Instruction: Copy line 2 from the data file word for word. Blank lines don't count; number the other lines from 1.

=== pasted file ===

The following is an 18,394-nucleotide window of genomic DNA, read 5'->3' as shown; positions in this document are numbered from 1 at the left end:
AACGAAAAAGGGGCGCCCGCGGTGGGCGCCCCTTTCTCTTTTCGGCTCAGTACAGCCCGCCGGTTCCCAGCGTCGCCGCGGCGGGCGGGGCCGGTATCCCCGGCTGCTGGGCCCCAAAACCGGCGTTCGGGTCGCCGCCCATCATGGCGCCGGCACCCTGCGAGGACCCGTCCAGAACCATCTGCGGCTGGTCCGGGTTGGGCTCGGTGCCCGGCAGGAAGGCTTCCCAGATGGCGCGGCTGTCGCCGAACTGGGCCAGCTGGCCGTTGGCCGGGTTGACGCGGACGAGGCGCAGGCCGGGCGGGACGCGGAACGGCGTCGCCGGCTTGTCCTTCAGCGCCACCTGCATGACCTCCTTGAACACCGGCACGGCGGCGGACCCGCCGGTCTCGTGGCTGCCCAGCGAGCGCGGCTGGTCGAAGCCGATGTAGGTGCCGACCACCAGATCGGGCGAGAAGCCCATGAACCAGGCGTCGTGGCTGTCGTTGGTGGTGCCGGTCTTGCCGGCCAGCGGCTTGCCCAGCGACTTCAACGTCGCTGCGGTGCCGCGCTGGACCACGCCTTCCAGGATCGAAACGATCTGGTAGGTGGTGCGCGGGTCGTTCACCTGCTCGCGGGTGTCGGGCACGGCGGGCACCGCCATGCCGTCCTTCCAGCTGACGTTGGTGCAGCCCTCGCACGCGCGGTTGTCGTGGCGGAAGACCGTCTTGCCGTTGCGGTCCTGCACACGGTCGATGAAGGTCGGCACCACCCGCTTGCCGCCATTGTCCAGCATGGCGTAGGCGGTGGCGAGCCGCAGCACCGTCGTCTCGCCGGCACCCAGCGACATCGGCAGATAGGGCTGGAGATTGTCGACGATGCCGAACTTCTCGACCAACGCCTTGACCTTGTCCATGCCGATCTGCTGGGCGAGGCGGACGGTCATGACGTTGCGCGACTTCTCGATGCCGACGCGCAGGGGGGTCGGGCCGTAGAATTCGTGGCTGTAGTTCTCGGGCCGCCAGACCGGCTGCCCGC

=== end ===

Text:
AACGAAAAAGGGGCGCCCGCGGTGGGCGCCCCTTTCTCTTTTCGGCTCAGTACAGCCCGCCGGTTCCCAGCGTCGCCGCGGCGGGCGGGGCCGGTATCCCCGGCTGCTGGGCCCCAAAACCGGCGTTCGGGTCGCCGCCCATCATGGCGCCGGCACCCTGCGAGGACCCGTCCAGAACCATCTGCGGCTGGTCCGGGTTGGGCTCGGTGCCCGGCAGGAAGGCTTCCCAGATGGCGCGGCTGTCGCCGAACTGGGCCAGCTGGCCGTTGGCCGGGTTGACGCGGACGAGGCGCAGGCCGGGCGGGACGCGGAACGGCGTCGCCGGCTTGTCCTTCAGCGCCACCTGCATGACCTCCTTGAACACCGGCACGGCGGCGGACCCGCCGGTCTCGTGGCTGCCCAGCGAGCGCGGCTGGTCGAAGCCGATGTAGGTGCCGACCACCAGATCGGGCGAGAAGCCCATGAACCAGGCGTCGTGGCTGTCGTTGGTGGTGCCGGTCTTGCCGGCCAGCGGCTTGCCCAGCGACTTCAACGTCGCTGCGGTGCCGCGCTGGACCACGCCTTCCAGGATCGAAACGATCTGGTAGGTGGTGCGCGGGTCGTTCACCTGCTCGCGGGTGTCGGGCACGGCGGGCACCGCCATGCCGTCCTTCCAGCTGACGTTGGTGCAGCCCTCGCACGCGCGGTTGTCGTGGCGGAAGACCGTCTTGCCGTTGCGGTCCTGCACACGGTCGATGAAGGTCGGCACCACCCGCTTGCCGCCATTGTCCAGCATGGCGTAGGCGGTGGCGAGCCGCAGCACCGTCGTCTCGCCGGCACCCAGCGACATCGGCAGATAGGGCTGGAGATTGTCGACGATGCCGAACTTCTCGACCAACGCCTTGACCTTGTCCATGCCGATCTGCTGGGCGAGGCGGACGGTCATGACGTTGCGCGACTTCTCGATGCCGACGCGCAGGGGGGTCGGGCCGTAGAATTCGTGGCTGTAGTTCTCGGGCCGCCAGACCGGCTGCCCGC